Cape Town - KPMG paid severance packages to its top leadership who left the company in September, the beleaguered auditing firm told Parliament on Thursday.
KPMG CEO Nhlamu Dlomu, KPMG SA head of public sector Modise Maseng, and the interim chair of the auditor's policy board Gary Pickering appeared before the standing committee on public accounts to explain the work it did for the Gupta family and the South African Revenue Service (SARS) in relation to the so-called rogue unit.
MPs heard during the briefing that KPMG has taken no action yet against possible transgressors relating to the work done in respect to Oakbay and the report on the “rogue unit”.
Tim Brauteseth from the Democratic Alliance said KPMG's response is not providing comfort to the millions of South Africans who want to see action.
"What gives comfort is when people are being taken away in handcuffs. But this doesn't happen in South Africa. Instead, executives receive golden handshakes."
Dlomu said KPMG SA does intend to take action against the implicated officials.
KPMG SA is the subject of a probe by audit watchdog the Independent Regulatory Board for Auditors (IRBA) and the South African Institute of Chartered Accountants (Saica).
IRBA told Parliament earlier this week that it is investigating the 2014 audit of Linkway Trading, the company which played a crucial role in allowing the diversion of cash earmarked for the Free State’s Vrede dairy project to reimburse most of the wedding expenses of the Gupta family.
Dlomu said she is also in favour of an independent inquiry by a “lead figure” in the legal fraternity.
She said earlier the panel for conducting the probe will be announced on October 12. It will be led by two senior counsels and, according to Dlomu, the findings of the inquiry will be made public.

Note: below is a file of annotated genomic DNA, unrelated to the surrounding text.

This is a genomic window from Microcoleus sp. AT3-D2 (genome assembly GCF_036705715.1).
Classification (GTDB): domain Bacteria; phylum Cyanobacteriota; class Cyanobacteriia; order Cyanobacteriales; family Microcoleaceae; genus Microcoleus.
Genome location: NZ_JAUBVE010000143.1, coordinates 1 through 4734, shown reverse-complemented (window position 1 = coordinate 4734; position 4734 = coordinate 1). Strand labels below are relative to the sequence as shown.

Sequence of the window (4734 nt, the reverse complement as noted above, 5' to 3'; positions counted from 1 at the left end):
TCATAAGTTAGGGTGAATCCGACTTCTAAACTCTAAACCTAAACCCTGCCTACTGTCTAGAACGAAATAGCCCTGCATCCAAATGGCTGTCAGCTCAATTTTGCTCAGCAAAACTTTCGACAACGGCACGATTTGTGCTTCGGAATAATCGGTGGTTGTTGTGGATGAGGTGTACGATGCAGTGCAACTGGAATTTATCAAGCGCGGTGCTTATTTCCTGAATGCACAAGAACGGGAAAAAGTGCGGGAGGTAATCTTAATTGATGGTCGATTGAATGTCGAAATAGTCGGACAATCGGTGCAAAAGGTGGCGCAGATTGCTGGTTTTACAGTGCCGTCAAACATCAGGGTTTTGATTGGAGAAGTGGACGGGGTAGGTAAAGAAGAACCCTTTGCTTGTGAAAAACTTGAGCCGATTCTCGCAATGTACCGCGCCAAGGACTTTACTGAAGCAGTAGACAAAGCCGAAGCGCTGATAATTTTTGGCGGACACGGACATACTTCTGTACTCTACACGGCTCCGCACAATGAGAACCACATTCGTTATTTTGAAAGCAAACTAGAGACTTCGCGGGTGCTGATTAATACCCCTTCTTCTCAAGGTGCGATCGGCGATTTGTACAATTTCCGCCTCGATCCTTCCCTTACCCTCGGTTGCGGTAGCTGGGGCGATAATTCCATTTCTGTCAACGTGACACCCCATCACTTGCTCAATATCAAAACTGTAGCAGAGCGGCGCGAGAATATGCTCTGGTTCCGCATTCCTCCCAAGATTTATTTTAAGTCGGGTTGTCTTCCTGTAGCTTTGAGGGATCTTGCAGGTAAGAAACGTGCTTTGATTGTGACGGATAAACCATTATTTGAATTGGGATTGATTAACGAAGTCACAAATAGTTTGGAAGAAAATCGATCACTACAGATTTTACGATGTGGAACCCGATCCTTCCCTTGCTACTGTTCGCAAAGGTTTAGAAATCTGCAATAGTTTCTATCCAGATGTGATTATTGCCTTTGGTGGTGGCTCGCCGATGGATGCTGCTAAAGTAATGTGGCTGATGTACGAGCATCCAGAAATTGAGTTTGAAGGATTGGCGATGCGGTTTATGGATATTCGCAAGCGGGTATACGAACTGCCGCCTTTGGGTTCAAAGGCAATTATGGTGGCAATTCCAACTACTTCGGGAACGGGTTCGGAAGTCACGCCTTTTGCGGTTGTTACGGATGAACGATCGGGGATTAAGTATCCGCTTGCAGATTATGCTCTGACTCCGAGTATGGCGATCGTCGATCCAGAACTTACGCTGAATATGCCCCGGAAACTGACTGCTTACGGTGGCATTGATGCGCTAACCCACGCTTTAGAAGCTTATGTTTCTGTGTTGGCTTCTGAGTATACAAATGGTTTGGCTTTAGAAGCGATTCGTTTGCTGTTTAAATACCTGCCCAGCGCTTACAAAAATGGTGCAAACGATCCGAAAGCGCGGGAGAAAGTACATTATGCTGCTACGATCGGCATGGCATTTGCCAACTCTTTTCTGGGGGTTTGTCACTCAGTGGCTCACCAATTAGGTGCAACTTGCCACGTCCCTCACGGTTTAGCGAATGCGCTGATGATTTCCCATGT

Aside from the independent inquiry, KPMG also did its own internal probe which resulted in the auditing firm’s withdrawal of the findings of its report on SARS.
On September 15, the auditing firm's top SA leadership, including CEO Trevor Hoole, chief operating officer Steven Louw, chairperson Ahmed Jaffer and five senior executives, resigned.
Update: The severance packages paid to the KPMG executives should not necessarily be viewed as golden handshakes, or a sign that KPMG as employer has turned a blind eye to the actions of the implicated individuals, according to David Loxton, a partner at law firm Dentons.
The Basic Conditions of Employment Act (BCEA) and Labour Relations Act (LRA) dictate the responsibilities of and legal processes to be followed by employers in cases of misconduct - alleged or proven.
"High profile cases of misconduct place employers between a proverbial rock and a hard place, as public opinion calls for actions that do not always adhere to the South African legislation designed to protect employees from procedurally unfair treatment," explained Loxton.
"The legislation makes provision for all levels of employees, and executives – as employees – are therefore not exempt from procedurally fair treatment, even though public opinion usually calls for harsher action."
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